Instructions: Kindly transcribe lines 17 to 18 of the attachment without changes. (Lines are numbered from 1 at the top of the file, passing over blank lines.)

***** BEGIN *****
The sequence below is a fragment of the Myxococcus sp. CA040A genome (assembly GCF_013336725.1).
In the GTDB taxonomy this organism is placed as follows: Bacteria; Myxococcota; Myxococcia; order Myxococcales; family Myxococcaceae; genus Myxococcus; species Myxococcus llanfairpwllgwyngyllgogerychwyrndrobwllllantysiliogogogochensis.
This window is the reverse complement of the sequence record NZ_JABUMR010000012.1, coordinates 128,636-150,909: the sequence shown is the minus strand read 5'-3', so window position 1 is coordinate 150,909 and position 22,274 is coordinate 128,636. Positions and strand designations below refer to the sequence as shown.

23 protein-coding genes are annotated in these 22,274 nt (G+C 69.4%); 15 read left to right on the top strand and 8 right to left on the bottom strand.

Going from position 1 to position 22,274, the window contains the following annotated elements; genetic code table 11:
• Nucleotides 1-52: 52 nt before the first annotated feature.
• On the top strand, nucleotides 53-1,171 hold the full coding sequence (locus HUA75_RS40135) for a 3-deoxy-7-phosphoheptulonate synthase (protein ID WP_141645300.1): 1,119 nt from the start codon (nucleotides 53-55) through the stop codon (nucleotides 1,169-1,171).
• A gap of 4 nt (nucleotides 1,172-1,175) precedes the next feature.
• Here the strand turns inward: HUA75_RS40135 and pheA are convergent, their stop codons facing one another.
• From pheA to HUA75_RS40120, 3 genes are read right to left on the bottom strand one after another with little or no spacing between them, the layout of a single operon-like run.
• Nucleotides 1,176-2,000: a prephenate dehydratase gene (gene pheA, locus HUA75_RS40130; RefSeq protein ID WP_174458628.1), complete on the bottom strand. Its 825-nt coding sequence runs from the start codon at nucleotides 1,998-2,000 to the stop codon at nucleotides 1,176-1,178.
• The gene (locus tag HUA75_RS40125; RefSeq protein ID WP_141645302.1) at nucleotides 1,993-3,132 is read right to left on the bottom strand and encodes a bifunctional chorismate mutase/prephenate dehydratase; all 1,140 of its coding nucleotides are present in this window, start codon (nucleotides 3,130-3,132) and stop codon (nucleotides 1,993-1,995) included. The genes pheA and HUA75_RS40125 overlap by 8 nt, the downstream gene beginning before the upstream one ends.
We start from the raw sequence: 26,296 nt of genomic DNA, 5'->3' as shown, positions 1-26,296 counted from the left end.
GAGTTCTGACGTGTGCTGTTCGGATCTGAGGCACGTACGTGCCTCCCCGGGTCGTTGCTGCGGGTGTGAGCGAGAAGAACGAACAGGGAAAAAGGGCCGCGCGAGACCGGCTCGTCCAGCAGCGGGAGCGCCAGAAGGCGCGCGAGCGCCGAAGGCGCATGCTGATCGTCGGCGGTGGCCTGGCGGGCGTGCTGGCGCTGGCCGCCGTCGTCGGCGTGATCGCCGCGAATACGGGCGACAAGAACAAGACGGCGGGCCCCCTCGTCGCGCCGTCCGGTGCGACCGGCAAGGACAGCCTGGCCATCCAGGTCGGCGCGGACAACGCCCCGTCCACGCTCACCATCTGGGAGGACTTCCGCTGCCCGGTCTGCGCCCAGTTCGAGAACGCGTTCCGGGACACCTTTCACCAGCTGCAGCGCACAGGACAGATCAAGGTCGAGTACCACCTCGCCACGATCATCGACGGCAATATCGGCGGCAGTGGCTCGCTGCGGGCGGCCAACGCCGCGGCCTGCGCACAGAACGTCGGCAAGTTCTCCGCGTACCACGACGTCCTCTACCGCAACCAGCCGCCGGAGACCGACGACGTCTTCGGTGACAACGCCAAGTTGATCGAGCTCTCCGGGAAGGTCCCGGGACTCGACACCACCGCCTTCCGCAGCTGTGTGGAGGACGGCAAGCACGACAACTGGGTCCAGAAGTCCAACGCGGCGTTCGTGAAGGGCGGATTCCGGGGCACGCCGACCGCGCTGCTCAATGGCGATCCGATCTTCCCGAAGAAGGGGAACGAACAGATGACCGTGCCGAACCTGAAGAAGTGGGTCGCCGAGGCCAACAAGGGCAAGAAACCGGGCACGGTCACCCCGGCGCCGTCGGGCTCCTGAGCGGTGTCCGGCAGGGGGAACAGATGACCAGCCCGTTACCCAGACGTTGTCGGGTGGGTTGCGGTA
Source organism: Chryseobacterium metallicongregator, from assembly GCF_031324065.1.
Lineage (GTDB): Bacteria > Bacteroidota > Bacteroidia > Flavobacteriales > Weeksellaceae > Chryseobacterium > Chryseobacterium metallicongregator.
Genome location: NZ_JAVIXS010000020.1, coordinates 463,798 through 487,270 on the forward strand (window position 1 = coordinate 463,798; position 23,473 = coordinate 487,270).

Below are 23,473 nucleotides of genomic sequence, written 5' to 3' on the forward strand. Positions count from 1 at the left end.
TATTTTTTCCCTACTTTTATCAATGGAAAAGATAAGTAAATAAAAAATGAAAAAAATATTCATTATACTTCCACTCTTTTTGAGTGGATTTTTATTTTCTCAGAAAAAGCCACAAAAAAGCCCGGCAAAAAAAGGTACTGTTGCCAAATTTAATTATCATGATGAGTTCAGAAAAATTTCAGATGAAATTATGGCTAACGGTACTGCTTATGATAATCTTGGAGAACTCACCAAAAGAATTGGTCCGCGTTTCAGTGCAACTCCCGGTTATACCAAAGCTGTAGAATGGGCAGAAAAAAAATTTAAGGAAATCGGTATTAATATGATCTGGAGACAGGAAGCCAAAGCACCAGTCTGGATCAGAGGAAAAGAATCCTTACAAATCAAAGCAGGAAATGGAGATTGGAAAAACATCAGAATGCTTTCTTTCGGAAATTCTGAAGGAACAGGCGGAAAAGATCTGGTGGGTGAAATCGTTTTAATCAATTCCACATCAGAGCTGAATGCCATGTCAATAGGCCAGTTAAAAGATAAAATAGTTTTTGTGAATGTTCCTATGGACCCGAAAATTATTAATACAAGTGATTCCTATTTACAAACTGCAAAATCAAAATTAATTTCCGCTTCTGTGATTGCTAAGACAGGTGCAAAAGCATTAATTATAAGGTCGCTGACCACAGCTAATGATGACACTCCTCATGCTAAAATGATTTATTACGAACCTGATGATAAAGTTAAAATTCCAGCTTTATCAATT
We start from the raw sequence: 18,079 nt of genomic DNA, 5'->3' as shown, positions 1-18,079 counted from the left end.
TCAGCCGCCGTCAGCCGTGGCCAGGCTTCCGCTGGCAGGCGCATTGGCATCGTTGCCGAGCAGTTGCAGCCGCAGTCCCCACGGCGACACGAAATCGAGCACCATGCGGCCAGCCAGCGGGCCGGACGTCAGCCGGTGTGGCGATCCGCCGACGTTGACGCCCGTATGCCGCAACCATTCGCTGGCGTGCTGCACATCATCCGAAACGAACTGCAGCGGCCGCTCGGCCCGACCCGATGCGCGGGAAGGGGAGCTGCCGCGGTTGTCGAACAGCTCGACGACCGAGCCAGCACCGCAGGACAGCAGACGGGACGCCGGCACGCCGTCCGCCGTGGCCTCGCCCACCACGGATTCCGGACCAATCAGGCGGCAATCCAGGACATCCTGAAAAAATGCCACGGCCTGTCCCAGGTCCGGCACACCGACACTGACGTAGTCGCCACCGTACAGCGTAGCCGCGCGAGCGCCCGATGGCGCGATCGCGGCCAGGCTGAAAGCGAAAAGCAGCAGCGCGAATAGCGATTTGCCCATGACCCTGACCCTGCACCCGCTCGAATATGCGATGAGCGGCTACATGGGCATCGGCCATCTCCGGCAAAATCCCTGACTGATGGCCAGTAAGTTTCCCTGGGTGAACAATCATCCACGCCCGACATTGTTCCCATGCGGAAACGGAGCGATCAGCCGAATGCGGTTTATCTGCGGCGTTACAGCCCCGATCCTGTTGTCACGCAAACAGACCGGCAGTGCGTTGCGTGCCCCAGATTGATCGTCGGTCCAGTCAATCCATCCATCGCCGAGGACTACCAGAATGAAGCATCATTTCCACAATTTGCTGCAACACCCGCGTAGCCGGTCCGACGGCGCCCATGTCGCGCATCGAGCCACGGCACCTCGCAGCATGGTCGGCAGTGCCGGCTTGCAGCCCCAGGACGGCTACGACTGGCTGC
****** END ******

Genome location: NZ_JAVIXS010000020.1, coordinates 463,798 through 487,270 on the forward strand (window position 1 = coordinate 463,798; position 23,473 = coordinate 487,270).

Below are 23,473 nucleotides of genomic sequence, written 5' to 3' on the forward strand. Positions count from 1 at the left end.